Florida's HR Reforms: Service First, Service Worst, or Something in Between?
Crowell, Elsie B., Guy, Mary E., Public Personnel Management
"Florida is a high growth state. One thousand people are moving here each day and services must be provided for them. The question is who will be lithe provider of these services?" This question, posed by State Senator Al Lawson, Vice Chair of the Senate Committee on Governmental Oversight and Productivity captures the question that many ponder. (1) If Florida state workers are concerned about the future of their employment, they have every reason to be. Florida instituted two major reforms this decade: civil service reform and privatization of the HR function to Convergys. Many questions linger about the effectiveness of these reforms. Enough time has now passed to afford a retrospective look at the changes. That is the purpose of this paper.
Perhaps Waiters (2) said it best after previous civil service reform efforts in Florida: "Florida's hard-learned lesson: If you try for a revolution, you could end up with an oversold, uncoordinated, misdirected and ultimately fumbled drive at reform. Something else to keep in mind: Big-splash civil service reform efforts don't save money. They cost money." Could it be that if Walters were rewriting his article today, he would say the same thing in 2010? Waiters is referring to the recommendations of the Florida Civil Service Reform Commission, which was set up in 1991. The commission made almost 100 recommendations in 10 general areas of personnel management. While many of these changes had long been recommended, the plan for implementation proved unrealistic and uncoordinated.
The move by Congress to pass the Pendleton Civil Service Reform Act of 1883 was motivated by lessons learned from the underbelly of patronage, whereby civil servants were expected to contribute time and money to political campaigns in order to receive and retain government jobs. Subsequent reforms at the federal level called for uniform hiring procedures, salaries and other fine-tuning efforts, and merit systems flourished across the country during most of the 20th century. (3) Civil service reformers of the late nineteenth century did not show a keen interest in measuring the output of the public sector; rather, they showed a strong distrust of elected public officials, based on the premise that elected public officials "could use their control of the political process to entrench themselves (or their party) in office, thereby subverting the electoral process." This was a key factor in the introduction of civil service systems. (4) Notwithstanding the original intent of the civil service, states have begun to push for reforms that may drastically alter the role of public service as envisioned by early policymakers. The effort to reform civil service became a top priority across the U.S. as states sought to reinvent government, improve performance, and achieve a businesslike environment. (5)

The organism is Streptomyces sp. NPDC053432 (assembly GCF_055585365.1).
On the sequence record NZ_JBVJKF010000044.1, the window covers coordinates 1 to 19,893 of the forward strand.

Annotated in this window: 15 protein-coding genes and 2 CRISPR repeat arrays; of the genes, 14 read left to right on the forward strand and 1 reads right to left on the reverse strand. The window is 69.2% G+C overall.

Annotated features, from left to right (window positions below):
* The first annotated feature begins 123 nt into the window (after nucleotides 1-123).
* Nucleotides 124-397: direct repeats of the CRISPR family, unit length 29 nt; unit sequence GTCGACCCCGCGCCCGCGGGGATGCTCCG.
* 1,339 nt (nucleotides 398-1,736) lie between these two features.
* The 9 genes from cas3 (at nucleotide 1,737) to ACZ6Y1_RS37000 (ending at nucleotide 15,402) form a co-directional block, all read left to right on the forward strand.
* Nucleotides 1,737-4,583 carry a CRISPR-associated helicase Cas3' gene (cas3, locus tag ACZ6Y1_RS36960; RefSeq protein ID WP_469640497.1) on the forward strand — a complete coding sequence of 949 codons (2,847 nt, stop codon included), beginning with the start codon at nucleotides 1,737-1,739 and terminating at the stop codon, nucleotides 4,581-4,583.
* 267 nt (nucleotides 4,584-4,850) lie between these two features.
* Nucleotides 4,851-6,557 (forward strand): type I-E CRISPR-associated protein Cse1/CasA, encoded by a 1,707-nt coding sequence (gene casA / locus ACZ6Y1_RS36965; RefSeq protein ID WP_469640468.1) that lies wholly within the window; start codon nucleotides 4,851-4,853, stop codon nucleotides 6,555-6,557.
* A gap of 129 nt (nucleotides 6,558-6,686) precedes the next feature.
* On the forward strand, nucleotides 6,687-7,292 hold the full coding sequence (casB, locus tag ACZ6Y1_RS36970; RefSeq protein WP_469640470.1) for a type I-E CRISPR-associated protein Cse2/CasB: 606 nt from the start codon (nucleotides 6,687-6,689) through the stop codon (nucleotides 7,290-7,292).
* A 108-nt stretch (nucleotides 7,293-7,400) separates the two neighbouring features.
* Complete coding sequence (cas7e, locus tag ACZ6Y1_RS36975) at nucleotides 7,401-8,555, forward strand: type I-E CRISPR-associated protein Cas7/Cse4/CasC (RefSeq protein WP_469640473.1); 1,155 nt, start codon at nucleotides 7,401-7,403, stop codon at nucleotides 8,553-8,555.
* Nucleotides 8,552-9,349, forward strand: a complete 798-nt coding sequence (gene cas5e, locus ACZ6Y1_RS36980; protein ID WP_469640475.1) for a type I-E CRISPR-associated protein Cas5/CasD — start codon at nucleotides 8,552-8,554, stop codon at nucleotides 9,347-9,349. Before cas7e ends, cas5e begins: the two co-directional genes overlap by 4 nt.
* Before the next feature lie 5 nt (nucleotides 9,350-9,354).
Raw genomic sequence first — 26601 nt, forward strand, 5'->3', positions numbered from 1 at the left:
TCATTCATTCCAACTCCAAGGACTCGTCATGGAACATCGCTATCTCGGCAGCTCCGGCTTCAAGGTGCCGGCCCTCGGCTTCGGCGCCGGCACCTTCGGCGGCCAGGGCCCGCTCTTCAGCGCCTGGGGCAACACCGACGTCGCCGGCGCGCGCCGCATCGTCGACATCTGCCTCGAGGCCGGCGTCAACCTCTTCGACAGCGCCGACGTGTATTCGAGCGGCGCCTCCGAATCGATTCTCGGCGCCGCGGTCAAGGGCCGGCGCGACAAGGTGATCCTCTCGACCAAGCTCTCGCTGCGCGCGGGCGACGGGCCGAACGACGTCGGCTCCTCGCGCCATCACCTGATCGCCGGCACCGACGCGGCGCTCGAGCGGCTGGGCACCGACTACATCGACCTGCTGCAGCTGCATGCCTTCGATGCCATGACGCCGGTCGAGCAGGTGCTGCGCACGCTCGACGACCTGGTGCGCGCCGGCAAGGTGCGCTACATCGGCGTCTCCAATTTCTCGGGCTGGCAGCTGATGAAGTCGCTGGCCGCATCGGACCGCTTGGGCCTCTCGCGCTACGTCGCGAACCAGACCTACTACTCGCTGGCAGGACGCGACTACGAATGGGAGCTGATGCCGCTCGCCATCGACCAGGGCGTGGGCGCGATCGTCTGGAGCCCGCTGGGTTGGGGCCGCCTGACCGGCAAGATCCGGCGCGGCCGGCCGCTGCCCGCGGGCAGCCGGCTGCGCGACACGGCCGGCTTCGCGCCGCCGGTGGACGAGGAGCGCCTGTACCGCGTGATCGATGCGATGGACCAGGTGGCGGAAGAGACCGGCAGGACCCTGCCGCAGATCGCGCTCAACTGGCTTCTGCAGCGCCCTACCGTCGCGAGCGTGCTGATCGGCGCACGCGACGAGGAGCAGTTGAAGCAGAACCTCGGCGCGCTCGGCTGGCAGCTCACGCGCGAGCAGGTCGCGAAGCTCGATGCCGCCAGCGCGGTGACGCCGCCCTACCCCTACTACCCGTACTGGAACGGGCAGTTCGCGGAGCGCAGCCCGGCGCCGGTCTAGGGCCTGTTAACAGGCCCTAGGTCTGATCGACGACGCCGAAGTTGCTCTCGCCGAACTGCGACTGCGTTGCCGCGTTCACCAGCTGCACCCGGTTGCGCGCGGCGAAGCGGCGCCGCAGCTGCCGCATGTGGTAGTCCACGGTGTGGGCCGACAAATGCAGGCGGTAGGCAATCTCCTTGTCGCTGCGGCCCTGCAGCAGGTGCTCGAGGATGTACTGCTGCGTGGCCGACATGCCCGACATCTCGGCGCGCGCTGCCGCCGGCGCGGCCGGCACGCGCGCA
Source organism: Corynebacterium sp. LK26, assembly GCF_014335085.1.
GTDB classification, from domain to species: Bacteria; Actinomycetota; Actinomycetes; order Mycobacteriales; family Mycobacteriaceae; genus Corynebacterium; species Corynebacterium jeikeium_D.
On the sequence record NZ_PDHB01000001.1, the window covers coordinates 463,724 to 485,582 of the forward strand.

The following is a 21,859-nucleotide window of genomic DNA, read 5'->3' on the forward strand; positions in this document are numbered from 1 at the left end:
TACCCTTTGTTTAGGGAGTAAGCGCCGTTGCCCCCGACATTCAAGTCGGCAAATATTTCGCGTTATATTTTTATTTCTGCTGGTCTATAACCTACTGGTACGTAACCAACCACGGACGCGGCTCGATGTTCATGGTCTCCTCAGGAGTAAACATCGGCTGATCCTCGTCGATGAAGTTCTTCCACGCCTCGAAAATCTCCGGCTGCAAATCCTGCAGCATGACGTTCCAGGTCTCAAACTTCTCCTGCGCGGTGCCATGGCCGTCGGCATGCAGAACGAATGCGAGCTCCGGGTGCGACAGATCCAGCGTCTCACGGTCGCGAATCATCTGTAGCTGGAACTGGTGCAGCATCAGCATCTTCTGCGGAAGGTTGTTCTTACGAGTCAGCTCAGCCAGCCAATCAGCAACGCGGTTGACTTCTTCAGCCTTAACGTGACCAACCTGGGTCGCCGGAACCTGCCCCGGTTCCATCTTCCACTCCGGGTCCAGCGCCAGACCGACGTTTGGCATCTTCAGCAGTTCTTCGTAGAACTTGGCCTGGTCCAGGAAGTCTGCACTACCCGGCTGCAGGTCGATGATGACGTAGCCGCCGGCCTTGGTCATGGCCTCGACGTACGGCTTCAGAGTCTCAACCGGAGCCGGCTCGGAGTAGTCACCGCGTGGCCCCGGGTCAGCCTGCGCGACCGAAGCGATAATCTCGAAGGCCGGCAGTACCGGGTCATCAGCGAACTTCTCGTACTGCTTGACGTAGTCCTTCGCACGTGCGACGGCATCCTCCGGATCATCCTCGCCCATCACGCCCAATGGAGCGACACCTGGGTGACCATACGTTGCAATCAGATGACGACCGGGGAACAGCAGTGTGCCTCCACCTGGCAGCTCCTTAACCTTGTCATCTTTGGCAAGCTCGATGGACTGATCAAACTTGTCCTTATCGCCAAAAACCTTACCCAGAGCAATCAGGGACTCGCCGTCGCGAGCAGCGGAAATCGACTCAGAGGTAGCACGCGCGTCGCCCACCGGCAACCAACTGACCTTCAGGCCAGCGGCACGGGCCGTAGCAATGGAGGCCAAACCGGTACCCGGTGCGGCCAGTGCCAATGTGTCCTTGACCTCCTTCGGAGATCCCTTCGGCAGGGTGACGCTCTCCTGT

In Florida's case, efforts to improve and reinvent government are not limited to reforming the career service system. They also include outsourcing government services as a means of increasing efficiency and modernization. The purpose of this paper is to report a qualitative study of how state employees and managers perceive and interpret the results of these initiatives.
Florida adopted a civil service system in 1967, called the Career Service System. Two additional categories were created later: the Senior Management System (SMS) in 1980, and the Selected Exempt Service (SES) in 1985 (sections 110.201-110.235; 110.401110.409; 110.205, Florida Statutes, History s.20 Chapter 79-190.). The SMS and SES are "at-will" categories of employment and were in place when Jeb Bush became Governor in 1998 and advocated change.
Disdain for state workers makes for good campaign fodder in Florida. Previous Governors Bob Martinez (R) and Lawton Chiles (D) both criticized state workers. Martinez called them "lard bricks" and Chiles asked, "What are we about here? …